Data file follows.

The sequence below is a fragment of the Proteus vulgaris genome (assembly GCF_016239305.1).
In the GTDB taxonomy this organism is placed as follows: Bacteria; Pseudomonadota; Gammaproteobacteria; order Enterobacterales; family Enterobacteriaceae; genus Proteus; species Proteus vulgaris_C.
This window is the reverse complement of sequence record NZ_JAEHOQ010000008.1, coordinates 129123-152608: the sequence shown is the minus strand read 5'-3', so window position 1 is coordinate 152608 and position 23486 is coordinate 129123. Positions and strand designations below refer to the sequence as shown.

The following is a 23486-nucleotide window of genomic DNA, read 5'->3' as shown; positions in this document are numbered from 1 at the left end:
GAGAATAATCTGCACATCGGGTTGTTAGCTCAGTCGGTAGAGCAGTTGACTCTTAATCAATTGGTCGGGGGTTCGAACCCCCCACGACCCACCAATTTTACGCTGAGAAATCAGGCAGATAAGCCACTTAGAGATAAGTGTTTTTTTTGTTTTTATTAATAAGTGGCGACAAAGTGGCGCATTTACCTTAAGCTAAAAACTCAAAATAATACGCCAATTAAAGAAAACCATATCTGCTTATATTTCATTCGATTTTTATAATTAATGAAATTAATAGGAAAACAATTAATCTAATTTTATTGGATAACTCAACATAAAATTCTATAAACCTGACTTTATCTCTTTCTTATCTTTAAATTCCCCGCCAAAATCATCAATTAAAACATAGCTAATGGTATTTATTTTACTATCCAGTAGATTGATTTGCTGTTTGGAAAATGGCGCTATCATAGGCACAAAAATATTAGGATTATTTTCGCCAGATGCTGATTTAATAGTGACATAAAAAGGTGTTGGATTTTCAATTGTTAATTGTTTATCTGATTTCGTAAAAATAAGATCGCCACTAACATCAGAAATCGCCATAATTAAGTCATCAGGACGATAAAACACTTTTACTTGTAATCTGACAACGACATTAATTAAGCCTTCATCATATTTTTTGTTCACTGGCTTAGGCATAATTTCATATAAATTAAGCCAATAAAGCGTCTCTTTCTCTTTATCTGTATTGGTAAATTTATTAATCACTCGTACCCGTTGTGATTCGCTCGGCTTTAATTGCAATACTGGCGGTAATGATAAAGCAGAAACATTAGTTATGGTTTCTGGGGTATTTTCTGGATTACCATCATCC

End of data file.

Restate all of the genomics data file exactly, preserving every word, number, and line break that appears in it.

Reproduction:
The sequence below is a fragment of the Proteus vulgaris genome (assembly GCF_016239305.1).
In the GTDB taxonomy this organism is placed as follows: Bacteria; Pseudomonadota; Gammaproteobacteria; order Enterobacterales; family Enterobacteriaceae; genus Proteus; species Proteus vulgaris_C.
This window is the reverse complement of sequence record NZ_JAEHOQ010000008.1, coordinates 129123-152608: the sequence shown is the minus strand read 5'-3', so window position 1 is coordinate 152608 and position 23486 is coordinate 129123. Positions and strand designations below refer to the sequence as shown.

The following is a 23486-nucleotide window of genomic DNA, read 5'->3' as shown; positions in this document are numbered from 1 at the left end:
GAGAATAATCTGCACATCGGGTTGTTAGCTCAGTCGGTAGAGCAGTTGACTCTTAATCAATTGGTCGGGGGTTCGAACCCCCCACGACCCACCAATTTTACGCTGAGAAATCAGGCAGATAAGCCACTTAGAGATAAGTGTTTTTTTTGTTTTTATTAATAAGTGGCGACAAAGTGGCGCATTTACCTTAAGCTAAAAACTCAAAATAATACGCCAATTAAAGAAAACCATATCTGCTTATATTTCATTCGATTTTTATAATTAATGAAATTAATAGGAAAACAATTAATCTAATTTTATTGGATAACTCAACATAAAATTCTATAAACCTGACTTTATCTCTTTCTTATCTTTAAATTCCCCGCCAAAATCATCAATTAAAACATAGCTAATGGTATTTATTTTACTATCCAGTAGATTGATTTGCTGTTTGGAAAATGGCGCTATCATAGGCACAAAAATATTAGGATTATTTTCGCCAGATGCTGATTTAATAGTGACATAAAAAGGTGTTGGATTTTCAATTGTTAATTGTTTATCTGATTTCGTAAAAATAAGATCGCCACTAACATCAGAAATCGCCATAATTAAGTCATCAGGACGATAAAACACTTTTACTTGTAATCTGACAACGACATTAATTAAGCCTTCATCATATTTTTTGTTCACTGGCTTAGGCATAATTTCATATAAATTAAGCCAATAAAGCGTCTCTTTCTCTTTATCTGTATTGGTAAATTTATTAATCACTCGTACCCGTTGTGATTCGCTCGGCTTTAATTGCAATACTGGCGGTAATGATAAAGCAGAAACATTAGTTATGGTTTCTGGGGTATTTTCTGGATTACCATCATCC